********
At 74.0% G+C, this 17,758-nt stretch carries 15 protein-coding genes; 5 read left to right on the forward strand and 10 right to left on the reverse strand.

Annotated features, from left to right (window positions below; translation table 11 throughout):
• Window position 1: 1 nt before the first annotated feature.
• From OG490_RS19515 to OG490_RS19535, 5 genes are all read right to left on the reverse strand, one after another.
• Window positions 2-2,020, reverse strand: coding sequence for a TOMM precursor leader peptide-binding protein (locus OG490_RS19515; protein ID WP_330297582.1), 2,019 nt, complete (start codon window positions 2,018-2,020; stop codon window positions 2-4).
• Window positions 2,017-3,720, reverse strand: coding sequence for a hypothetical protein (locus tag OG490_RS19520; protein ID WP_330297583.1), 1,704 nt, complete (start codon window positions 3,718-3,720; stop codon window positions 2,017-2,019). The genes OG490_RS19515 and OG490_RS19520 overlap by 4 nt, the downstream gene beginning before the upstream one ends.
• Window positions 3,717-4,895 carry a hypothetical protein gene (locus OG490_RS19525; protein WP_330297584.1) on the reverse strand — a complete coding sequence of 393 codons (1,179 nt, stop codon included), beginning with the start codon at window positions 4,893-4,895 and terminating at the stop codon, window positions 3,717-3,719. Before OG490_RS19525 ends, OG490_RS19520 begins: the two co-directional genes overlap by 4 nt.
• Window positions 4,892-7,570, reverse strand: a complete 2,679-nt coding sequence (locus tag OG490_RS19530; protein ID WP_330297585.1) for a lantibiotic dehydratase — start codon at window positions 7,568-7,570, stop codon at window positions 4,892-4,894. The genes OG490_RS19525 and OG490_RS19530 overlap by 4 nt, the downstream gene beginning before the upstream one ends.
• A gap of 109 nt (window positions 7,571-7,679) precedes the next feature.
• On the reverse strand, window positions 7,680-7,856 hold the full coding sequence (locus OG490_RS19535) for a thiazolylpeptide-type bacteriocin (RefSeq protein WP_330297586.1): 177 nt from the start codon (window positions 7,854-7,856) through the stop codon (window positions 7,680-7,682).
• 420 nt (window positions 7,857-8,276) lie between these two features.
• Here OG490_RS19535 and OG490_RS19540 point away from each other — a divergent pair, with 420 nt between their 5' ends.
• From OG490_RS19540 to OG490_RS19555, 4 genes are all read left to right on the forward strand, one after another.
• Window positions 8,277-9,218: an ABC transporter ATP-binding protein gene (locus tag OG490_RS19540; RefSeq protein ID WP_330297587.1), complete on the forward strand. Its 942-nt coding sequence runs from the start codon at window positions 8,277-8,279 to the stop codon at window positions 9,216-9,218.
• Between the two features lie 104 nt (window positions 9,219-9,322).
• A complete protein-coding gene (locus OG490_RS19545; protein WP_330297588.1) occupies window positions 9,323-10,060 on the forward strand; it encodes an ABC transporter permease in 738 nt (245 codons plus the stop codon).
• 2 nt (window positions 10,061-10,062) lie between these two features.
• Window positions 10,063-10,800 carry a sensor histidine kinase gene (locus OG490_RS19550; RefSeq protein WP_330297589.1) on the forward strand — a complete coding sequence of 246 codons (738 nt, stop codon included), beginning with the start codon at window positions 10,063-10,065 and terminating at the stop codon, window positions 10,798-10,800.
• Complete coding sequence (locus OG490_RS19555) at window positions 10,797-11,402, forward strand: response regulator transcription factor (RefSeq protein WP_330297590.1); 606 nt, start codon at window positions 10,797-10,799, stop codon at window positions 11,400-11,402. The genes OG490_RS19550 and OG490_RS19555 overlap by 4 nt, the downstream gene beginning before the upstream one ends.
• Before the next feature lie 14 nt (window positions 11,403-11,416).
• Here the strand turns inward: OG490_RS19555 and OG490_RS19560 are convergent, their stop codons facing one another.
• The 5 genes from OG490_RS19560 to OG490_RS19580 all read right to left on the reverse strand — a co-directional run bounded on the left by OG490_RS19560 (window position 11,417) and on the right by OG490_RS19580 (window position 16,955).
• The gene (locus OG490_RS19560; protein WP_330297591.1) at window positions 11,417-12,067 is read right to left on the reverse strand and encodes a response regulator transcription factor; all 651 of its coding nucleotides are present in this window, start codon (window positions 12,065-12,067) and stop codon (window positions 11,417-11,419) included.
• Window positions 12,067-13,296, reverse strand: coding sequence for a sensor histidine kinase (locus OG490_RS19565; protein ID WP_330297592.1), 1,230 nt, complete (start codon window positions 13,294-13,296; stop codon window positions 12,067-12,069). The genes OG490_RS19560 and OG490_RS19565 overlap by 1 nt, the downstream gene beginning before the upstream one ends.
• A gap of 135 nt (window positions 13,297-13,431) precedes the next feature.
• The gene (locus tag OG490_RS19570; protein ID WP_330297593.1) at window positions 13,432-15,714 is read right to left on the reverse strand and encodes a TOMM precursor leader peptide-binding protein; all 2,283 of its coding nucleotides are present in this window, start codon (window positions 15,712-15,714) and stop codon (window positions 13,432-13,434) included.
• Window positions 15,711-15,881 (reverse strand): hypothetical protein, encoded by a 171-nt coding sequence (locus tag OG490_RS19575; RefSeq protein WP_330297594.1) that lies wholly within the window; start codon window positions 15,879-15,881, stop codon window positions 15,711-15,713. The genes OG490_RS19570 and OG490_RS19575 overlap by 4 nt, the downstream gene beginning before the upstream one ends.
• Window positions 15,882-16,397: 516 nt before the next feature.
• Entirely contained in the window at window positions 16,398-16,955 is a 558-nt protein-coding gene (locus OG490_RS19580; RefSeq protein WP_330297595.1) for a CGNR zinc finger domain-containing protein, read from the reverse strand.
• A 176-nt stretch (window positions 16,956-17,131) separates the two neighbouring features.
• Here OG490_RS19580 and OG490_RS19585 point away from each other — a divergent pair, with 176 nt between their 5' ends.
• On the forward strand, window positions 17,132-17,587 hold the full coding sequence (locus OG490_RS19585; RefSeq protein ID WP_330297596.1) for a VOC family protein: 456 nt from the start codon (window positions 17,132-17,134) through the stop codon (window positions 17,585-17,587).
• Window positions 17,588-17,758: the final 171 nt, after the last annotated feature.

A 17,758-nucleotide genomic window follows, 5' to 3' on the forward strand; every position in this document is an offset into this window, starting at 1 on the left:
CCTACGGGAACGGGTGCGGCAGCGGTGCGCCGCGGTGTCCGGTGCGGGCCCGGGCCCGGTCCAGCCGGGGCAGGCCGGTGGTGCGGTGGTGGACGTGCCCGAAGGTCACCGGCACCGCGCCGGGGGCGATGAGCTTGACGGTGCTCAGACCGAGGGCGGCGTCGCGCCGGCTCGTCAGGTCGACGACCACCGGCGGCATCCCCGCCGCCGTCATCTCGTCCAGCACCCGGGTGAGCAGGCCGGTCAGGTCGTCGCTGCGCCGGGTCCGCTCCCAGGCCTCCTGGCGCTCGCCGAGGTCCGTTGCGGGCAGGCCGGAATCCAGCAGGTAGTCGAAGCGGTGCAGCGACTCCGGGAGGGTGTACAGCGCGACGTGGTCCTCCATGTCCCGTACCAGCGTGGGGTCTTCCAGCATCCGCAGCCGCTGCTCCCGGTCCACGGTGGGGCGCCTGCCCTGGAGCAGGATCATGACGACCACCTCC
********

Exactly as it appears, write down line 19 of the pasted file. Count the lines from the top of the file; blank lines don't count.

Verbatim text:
• Complete coding sequence (locus OG490_RS19555) at window positions 10,797-11,402, forward strand: response regulator transcription factor (RefSeq protein WP_330297590.1); 606 nt, start codon at window positions 10,797-10,799, stop codon at window positions 11,400-11,402. The genes OG490_RS19550 and OG490_RS19555 overlap by 4 nt, the downstream gene beginning before the upstream one ends.